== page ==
The other night on a long ride home, we stopped at the rest stop so hubby could go *potty*. I, naturally, stayed in the car being anxious to pick up where I left off in my new book. The parking lot was well lit so I had plenty of light to read by. Already engrossed in my novel, I was startled by a tap on the window. A rather sophisticated older woman was smiling at me and pointing to my book. “Oh, I just love to see people reading. Do you read in the car?”

Well, yes. I’m in the car. She was just trying to be nice so I put my snarky inner thoughts away. After all I wasn’t feeling rude, it was just a “duh” moment. I chuckled and replied, “I read anywhere I can.”

“Oh, and it’s such a thick book. I think that is wonderful. I can’t read like that, you know. I wish I could read a book.”

“Well, enjoy.” She started to hop into her car.

Since I have been preparing for my new job with our literary organization I have been having an awakening of appreciation that I can read, as there are so many who cannot. An urgent sense of duty overcame me. I must say something to encourage her.

“Excuse me, could I ask is it that you cannot read.” She was probably thinking, “Yes, that is what I said.

“I can read, I don’t retain what I read though. So I really can’t enjoy a book. Now, at the hospital where I work you can show me anything and I will catch on just like that, but I don’t learn well by reading.”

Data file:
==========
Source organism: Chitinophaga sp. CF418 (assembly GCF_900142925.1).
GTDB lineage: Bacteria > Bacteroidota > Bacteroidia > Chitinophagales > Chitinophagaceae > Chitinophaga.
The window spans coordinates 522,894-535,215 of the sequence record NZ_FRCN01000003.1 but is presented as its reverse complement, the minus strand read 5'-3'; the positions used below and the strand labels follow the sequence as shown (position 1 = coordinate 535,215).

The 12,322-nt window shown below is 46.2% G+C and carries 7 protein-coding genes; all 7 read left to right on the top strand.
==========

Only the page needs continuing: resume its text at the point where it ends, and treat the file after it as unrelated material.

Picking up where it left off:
I offered her a smile and a nod of affirmation, “There are all kinds of learners. Some are more visual and others more auditory. Whatever works.”

“You enjoy that book now.”

“And you have a safe trip.”

I was prepared to suggest to the woman that she find a literary organization so she could improve her reading skills. Instead I learned something from her by getting a glimpse of her desire to read. It was a reminder that there is more to literacy than being able to read. It’s also about comprehension, retention, and enjoyment. These are all literacy related issues that affact people all around us.

I hope that I can have a positive impact in my new position by being an encouragement to both those who need to learn to read or improve their skills and the volunteers alike who will serve in this important roll.

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